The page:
More articles >>

NIH videos demonstrate behavior's role in personal health

The National Institutes of Health (NIH)

October 23, 2012  

Habit, education, and environment all affect our behavior and our health

The National Institutes of Health's Office of Behavioral and Social Sciences Research (OBSSR), today released four videos highlighting outstanding behavioral and social science research on mindless eating, risk-taking, diabetes management, and the evolution of skin pigmentation.

The videos, called Research Highlights, are available on both the OBSSR website and the NIH YouTube channel and feature prominent researchers describing their work and its implications for society.

"Understanding our behavior," said OBSSR Director Dr. Robert Kaplan, "and making better decisions puts us in charge of our own health. These short films highlight some of the benefits of behavioral and social science research - both for us as individuals and for society as a whole."

The videos, each under seven minutes in length, showcase:

Dr. Brian Wansink (Cornell University)
Mindless Eating: Why We Eat More Than We Think
Small changes in our physical environment can greatly affect our food eating behavior and totally change our eating habits.

Dr. Carl Lejuez (University of Maryland)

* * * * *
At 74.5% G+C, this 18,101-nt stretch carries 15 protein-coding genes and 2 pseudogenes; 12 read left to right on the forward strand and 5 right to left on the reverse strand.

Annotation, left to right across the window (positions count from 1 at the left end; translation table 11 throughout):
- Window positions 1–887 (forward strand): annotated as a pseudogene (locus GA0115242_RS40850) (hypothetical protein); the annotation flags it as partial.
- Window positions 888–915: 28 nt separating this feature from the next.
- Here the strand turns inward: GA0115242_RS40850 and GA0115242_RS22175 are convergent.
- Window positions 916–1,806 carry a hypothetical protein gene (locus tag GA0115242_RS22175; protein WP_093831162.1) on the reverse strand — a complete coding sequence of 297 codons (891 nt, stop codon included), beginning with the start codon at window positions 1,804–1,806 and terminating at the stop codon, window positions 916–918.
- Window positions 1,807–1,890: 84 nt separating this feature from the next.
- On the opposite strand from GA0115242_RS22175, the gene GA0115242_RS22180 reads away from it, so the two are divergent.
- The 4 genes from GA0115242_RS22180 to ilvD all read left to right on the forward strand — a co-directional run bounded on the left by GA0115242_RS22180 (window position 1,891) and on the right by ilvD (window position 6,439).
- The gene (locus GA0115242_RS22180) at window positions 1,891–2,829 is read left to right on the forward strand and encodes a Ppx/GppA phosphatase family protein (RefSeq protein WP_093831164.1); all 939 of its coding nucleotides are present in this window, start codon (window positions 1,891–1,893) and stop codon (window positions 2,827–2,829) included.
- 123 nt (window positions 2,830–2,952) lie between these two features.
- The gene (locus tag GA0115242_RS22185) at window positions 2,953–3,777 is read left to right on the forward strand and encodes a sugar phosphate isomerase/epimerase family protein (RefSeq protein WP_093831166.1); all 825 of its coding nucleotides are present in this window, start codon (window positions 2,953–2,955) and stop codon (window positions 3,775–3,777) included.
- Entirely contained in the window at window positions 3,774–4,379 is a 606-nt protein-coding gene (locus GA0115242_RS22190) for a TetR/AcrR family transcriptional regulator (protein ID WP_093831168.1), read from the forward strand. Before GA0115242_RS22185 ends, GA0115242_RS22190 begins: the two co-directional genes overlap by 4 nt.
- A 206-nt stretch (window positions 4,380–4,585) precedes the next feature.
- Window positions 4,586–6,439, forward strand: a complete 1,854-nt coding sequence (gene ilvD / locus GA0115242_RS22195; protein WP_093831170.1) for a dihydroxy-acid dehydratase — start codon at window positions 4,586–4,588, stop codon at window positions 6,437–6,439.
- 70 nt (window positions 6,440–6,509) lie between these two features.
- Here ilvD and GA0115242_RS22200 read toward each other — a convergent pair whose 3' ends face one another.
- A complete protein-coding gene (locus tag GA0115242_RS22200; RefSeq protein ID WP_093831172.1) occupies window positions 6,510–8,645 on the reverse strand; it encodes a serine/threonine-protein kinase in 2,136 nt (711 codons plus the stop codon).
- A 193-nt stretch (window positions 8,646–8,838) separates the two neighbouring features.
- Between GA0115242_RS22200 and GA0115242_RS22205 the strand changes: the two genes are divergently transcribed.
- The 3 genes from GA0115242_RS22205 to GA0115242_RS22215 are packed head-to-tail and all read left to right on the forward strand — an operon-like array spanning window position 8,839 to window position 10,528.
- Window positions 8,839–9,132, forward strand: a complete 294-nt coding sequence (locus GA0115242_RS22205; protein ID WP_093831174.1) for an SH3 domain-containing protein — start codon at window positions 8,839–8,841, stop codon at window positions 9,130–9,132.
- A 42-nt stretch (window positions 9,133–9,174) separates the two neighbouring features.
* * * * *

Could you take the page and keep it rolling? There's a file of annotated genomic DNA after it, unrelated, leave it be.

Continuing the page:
Risk-Taking Behavior and Substance Use
A person's willingness to take risks and his or her ability to tolerate psychological stress are key to substance use and successful treatment.

Dr. Charlene Quinn (University of Maryland)
Using mHealth to Manage Diabetes
Mobile health technologies hold promise in encouraging people to change their behavior and improve their health.

Dr. Nina Jablonski (Penn State University)
Evolution of Skin Pigmentation
Understanding our personal ancestry and the general evolution of pigmentation are essential to our own health and society's well-being.

"There are personal take-aways in each of these films," said Dr. Kaplan, "but they also demonstrate both the excitement and reward of behavioral and social science research. I hope every viewer learns something useful. And I hope we're engaging the next generation of researchers to enter this dynamic and productive field."

The Office of Behavioral and Social Sciences Research (OBSSR) opened officially on July 1, 1995. The U.S. Congress established the Office of Behavioral and Social Sciences Research (OBSSR) in the Office of the Director, NIH, in recognition of the key role that behavioral and social factors often play in illness and health. The OBSSR mission is to stimulate behavioral and social sciences research throughout NIH and to integrate these improving our understanding, treatment, and prevention of disease. For more information, please visit

What is Super Doctors?
Super Doctors Magazine

Super Doctors identifies top doctors as selected by their peers and the independent research of MSP Communications. Please note: Doctors cannot pay to be included on Super Doctors® listings nor are they paid to provide input.

Super Doctors is published online and also in print as a special advertising section in leading newspapers and city and regional magazines.

Click here for more details

Browse Super Doctors
Browse Medical Specialties

More ...


More ...